Friday, May 29, 2009

Sotomayer and Racism.

I am honestly befuddled as to why so many Republicans are swooping on Sotomayer for saying the following:

I would hope that a wise Latina woman with the richness of her experiences would more often than not reach a better conclusion than a white male who hasn't lived that life.
Firstly, it was said in a symposium issue entitled "Raising the Bar: Latino and Latina Presence in the Judiciary and the Struggle for Representation." So, the fact that she was a Latina and a judge was the very reason she was being asked to speak. That was the perspective she was being asked to bring.

Secondly, I really think her remark should be looked at in it's full context:
Justice O'Connor has often been cited as saying that a wise old man and wise old woman will reach the same conclusion in deciding cases. I am not so sure Justice O'Connor is the author of that line since Professor Resnik attributes that line to Supreme Court Justice Coyle. I am also not so sure that I agree with the statement. First, as Professor Martha Minnow has noted, there can never be a universal definition of wise. Second, I would hope that a wise Latina woman with the richness of her experiences would more often than not reach a better conclusion than a white male who hasn't lived that life.

Let us not forget that wise men like Oliver Wendell Holmes and Justice Cardozo voted on cases which upheld both sex and race discrimination in our society. Until 1972, no Supreme Court case ever upheld the claim of a woman in a gender discrimination case. I, like Professor Carter, believe that we should not be so myopic as to believe that others of different experiences or backgrounds are incapable of understanding the values and needs of people from a different group. Many are so capable. As Judge Cedarbaum pointed out to me, nine white men on the Supreme Court in the past have done so on many occasions and on many issues including Brown.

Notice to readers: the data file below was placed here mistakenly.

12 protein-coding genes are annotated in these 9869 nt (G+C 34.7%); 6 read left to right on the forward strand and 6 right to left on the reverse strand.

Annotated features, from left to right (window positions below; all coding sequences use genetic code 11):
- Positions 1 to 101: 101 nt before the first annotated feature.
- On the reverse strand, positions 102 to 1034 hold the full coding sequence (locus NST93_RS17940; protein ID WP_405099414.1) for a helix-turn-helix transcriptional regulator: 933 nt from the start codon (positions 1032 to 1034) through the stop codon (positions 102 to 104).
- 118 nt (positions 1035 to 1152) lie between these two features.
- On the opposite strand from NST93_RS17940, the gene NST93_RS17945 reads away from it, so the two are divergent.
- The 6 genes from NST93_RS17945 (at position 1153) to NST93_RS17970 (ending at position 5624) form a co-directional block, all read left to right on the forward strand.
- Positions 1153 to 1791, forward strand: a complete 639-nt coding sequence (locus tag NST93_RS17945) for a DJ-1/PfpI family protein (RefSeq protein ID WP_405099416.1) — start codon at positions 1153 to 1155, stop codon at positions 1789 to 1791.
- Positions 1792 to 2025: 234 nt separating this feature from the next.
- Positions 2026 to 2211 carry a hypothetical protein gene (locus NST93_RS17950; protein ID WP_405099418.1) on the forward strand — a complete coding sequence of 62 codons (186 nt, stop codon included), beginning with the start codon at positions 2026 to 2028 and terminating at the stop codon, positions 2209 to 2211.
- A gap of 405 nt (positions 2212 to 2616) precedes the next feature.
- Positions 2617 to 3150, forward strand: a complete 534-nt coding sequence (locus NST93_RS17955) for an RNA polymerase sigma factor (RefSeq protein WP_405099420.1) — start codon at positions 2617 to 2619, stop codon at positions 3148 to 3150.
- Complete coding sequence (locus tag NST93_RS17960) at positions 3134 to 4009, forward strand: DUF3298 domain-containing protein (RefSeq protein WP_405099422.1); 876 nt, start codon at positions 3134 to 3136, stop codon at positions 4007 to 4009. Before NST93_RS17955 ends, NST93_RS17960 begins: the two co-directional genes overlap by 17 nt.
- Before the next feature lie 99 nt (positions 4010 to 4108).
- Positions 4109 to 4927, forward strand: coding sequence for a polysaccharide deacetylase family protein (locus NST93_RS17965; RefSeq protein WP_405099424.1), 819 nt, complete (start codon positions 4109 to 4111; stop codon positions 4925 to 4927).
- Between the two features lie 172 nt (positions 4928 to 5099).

However, to understand takes time and effort, something that not all people are willing to give. For others, their experiences limit their ability to understand the experiences of others. Other simply do not care.
She specifically states that to take the view - which people are wrongly attributing to her - would be to be "myopic". Indeed, she states that many are capable of understanding, "the values and needs of people from a different group".

Her overall point is that the bench would benefit from the inclusion of more people from all walks of life and all backgrounds. She is arguing that the understanding needed sometimes takes more effort than some people are willing to give, not that such understanding is impossible, or that coming from one ethnic group or sex automatically grants or excludes such understanding.

No-one would argue that a bench made up exclusively of white males would be incapable of reaching a fair conclusion in sex discrimination cases, but it would certainly be no bad thing to have the perspective of women somewhere in that mix. You can agree or disagree with that, which is the totality of her point, but to describe what she is saying as "racist" is to stretch credibility too far.